Besides, on Europe, Weber’s views align well with Merkel’s. As he announced his candidacy, he tweeted that the EU “cannot go on as we are now” and promised “a new beginning and more democracy.” His recent speeches, however, reveal a moderate mainstream politician who aims for more cohesion and efficiency rather than any kind of revolution in EU affairs. He is, for example, in favor of abolishing the current EU rule about only making unanimous decisions on foreign policy, and he’d like to cut the number of commissioners from the current 28 (think “action-capable”). Weber backs building a European army by 2030, setting up a common external border protection system and focusing EU investment on innovation and infrastructure.

Weber could have written Merkel’s June interview, and she could have penned his speeches and op-eds. As Commission president, in charge of administering the EU budget and drafting the bloc’s rules and regulations, he could be an asset to the chancellor.

At the same time, like Merkel, he’s acutely conscious that a German politician in Europe needs to be cautious lest he be seen ordering others about. During a recent parliamentary debate about rule of law in Poland, Weber addressed Polish Prime Minister Mateusz Morawiecki, who represents the nationalist PiS party:

Prime Minister, because of your PiS governmental propaganda, I never took the floor here in this House when we spoke about Poland: I was afraid that my German background could be misused to attack my friends in Poland and others who are fighting there for the rule of law and freedom. I was afraid that it could be framed as “the Germans are telling us.” We sometimes hear this in Poland: “the Germans are telling us.” I was afraid to take the floor here, and I want to tell you that I am not speaking here as a German member of the European Parliament. I am speaking here because 219 colleagues voted for me as leader of this Group.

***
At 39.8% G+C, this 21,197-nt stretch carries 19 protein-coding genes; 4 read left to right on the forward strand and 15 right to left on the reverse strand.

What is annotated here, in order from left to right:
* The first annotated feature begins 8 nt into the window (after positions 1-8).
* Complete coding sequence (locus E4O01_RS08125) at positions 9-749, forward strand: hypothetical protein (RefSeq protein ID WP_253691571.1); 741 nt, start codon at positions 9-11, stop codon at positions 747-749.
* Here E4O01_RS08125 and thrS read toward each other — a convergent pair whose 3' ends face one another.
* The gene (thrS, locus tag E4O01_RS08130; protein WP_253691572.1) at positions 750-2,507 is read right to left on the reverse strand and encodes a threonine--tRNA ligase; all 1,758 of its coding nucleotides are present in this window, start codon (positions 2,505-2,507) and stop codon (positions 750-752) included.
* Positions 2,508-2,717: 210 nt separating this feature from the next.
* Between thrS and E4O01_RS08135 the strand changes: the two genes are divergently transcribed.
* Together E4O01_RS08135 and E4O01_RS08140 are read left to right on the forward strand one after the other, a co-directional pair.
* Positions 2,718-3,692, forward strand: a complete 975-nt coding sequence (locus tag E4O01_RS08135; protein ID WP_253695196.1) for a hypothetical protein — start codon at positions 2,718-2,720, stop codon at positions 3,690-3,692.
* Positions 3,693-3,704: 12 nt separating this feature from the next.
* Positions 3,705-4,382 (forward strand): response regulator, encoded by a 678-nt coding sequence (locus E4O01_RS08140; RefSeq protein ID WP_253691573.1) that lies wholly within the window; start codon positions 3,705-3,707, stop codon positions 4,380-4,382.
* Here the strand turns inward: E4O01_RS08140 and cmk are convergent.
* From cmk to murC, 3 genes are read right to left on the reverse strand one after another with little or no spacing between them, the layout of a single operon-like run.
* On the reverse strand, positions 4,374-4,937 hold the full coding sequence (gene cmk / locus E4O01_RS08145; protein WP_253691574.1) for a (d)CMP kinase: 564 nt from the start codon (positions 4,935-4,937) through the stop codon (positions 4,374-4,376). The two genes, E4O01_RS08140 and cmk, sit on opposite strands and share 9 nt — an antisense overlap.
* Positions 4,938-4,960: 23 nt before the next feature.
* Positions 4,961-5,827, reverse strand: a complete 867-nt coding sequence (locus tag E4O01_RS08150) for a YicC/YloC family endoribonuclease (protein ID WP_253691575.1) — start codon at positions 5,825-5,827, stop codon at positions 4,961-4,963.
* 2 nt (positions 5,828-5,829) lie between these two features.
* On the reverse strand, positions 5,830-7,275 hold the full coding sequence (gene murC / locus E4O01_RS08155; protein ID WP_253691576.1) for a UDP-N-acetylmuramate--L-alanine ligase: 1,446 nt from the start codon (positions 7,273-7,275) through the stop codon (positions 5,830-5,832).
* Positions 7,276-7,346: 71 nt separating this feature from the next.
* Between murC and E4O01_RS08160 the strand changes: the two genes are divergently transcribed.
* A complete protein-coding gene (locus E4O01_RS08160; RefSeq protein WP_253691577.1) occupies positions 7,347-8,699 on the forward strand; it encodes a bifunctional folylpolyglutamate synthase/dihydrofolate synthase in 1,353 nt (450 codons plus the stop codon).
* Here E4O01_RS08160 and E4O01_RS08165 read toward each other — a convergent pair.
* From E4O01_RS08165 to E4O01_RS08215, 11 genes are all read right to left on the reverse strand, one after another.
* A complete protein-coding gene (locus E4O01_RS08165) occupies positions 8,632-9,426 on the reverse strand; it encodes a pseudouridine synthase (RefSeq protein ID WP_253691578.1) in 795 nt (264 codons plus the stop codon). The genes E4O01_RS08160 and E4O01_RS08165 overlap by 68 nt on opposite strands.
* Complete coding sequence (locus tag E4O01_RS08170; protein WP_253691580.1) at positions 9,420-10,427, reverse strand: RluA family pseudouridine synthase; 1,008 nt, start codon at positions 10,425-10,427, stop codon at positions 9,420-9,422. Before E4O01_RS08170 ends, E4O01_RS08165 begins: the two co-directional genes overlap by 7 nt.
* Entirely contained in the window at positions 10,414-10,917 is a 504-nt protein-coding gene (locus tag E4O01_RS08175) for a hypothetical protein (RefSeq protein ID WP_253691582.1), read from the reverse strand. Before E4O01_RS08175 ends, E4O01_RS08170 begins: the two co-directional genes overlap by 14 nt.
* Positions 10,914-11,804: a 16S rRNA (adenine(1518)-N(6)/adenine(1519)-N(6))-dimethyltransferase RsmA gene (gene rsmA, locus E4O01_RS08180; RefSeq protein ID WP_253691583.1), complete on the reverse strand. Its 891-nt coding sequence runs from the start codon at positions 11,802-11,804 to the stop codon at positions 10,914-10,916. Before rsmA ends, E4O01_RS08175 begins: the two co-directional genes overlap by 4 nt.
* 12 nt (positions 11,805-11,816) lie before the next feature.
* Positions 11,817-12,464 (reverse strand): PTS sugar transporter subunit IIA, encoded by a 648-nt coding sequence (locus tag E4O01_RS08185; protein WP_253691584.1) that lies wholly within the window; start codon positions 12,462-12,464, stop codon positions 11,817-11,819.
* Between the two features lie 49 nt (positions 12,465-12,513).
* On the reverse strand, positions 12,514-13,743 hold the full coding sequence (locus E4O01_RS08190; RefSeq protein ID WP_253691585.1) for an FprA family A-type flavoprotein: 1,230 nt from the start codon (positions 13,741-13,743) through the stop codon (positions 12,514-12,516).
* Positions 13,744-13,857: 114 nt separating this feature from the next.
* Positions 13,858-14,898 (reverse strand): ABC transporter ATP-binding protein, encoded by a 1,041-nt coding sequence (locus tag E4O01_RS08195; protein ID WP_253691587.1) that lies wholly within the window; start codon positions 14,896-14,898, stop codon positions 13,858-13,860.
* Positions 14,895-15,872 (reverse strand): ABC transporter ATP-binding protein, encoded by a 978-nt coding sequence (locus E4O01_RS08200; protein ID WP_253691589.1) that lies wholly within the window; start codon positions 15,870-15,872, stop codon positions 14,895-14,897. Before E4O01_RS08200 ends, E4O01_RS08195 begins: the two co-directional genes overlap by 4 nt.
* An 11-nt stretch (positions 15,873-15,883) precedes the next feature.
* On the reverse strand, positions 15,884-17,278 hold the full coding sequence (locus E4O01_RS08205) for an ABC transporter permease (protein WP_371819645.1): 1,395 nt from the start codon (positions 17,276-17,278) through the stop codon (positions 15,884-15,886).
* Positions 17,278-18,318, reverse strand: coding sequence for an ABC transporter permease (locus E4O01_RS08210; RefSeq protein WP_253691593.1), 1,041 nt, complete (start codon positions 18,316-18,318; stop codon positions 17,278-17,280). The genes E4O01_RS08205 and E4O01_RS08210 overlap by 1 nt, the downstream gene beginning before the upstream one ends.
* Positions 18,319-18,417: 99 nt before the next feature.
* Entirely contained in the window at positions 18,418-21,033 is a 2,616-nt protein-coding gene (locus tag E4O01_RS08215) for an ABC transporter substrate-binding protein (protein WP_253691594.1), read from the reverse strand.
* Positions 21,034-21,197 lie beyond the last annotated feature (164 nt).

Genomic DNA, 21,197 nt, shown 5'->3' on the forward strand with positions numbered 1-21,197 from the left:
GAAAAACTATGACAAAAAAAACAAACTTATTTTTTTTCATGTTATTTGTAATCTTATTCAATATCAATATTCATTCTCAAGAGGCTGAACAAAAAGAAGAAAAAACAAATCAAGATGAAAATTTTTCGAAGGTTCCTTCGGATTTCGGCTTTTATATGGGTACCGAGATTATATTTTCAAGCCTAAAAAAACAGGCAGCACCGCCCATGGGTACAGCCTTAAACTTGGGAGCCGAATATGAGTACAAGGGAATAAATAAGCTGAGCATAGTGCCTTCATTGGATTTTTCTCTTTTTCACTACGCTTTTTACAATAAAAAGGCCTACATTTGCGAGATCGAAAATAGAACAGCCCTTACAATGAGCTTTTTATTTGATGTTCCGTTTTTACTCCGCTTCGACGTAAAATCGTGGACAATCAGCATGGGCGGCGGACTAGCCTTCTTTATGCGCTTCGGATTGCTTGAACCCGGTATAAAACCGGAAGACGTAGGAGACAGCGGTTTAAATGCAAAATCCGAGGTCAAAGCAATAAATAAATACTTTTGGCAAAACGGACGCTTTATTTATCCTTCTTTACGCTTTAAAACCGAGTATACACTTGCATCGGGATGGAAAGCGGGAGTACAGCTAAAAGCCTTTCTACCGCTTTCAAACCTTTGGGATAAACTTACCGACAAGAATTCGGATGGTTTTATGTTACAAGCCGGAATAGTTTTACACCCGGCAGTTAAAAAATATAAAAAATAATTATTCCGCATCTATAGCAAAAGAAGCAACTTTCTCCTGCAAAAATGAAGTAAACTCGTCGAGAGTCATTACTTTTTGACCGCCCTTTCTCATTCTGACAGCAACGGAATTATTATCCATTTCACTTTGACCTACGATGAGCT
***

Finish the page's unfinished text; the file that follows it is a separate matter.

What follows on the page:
This shows that Weber, if he gets the top Commission job, will be careful to enlist allies rather than stubbornly push the German view. That fits in with Merkel’s compromise, do-no-harm philosophy.

The political process for appointing the Commission president is complex. Even if the EPP does well in next year’s European Parliament election, remains the biggest group in the legislature and selects Weber as his candidate, there will be plenty of competition. Though Weber has praised French President Emmanuel Macron as a European visionary, he may not get France’s support because Macron dislikes the party-based selection process that got Juncker his current job and offers Weber his best chance.

Still, Weber’s run — at this point, with Merkel’s cautious blessing — is worth watching. A new, more internationally assertive Germany is being born, and Weber could be one of those who get to develop its leadership style.

This column does not necessarily reflect the opinion of the editorial board or Bloomberg LP and its owners.

Leonid Bershidsky is a Bloomberg Opinion columnist covering European politics and business. He was the founding editor of the Russian business daily Vedomosti and founded the opinion website